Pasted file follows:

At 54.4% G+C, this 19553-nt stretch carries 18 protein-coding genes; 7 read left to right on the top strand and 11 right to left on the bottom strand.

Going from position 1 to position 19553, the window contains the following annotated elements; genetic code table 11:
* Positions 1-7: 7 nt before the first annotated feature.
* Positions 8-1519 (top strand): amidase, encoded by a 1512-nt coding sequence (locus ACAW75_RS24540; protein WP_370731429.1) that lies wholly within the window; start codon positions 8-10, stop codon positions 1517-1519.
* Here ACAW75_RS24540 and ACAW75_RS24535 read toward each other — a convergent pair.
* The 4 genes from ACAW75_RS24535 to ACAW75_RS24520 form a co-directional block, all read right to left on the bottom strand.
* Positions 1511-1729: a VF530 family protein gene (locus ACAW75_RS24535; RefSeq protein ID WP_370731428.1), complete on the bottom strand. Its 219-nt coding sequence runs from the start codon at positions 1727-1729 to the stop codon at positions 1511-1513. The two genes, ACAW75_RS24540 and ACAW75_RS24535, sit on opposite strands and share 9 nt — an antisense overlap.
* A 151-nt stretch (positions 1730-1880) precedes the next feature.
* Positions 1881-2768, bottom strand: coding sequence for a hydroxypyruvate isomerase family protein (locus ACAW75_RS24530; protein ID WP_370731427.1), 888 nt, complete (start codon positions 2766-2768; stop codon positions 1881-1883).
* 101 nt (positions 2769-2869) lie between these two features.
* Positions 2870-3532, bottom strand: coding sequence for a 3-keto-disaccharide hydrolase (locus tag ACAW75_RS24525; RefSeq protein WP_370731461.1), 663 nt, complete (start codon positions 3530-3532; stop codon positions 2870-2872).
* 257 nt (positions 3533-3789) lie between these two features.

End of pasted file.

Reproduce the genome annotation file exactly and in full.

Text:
At 54.4% G+C, this 19553-nt stretch carries 18 protein-coding genes; 7 read left to right on the top strand and 11 right to left on the bottom strand.

Going from position 1 to position 19553, the window contains the following annotated elements; genetic code table 11:
* Positions 1-7: 7 nt before the first annotated feature.
* Positions 8-1519 (top strand): amidase, encoded by a 1512-nt coding sequence (locus ACAW75_RS24540; protein WP_370731429.1) that lies wholly within the window; start codon positions 8-10, stop codon positions 1517-1519.
* Here ACAW75_RS24540 and ACAW75_RS24535 read toward each other — a convergent pair.
* The 4 genes from ACAW75_RS24535 to ACAW75_RS24520 form a co-directional block, all read right to left on the bottom strand.
* Positions 1511-1729: a VF530 family protein gene (locus ACAW75_RS24535; RefSeq protein ID WP_370731428.1), complete on the bottom strand. Its 219-nt coding sequence runs from the start codon at positions 1727-1729 to the stop codon at positions 1511-1513. The two genes, ACAW75_RS24540 and ACAW75_RS24535, sit on opposite strands and share 9 nt — an antisense overlap.
* A 151-nt stretch (positions 1730-1880) precedes the next feature.
* Positions 1881-2768, bottom strand: coding sequence for a hydroxypyruvate isomerase family protein (locus ACAW75_RS24530; protein ID WP_370731427.1), 888 nt, complete (start codon positions 2766-2768; stop codon positions 1881-1883).
* 101 nt (positions 2769-2869) lie between these two features.
* Positions 2870-3532, bottom strand: coding sequence for a 3-keto-disaccharide hydrolase (locus tag ACAW75_RS24525; RefSeq protein WP_370731461.1), 663 nt, complete (start codon positions 3530-3532; stop codon positions 2870-2872).
* 257 nt (positions 3533-3789) lie between these two features.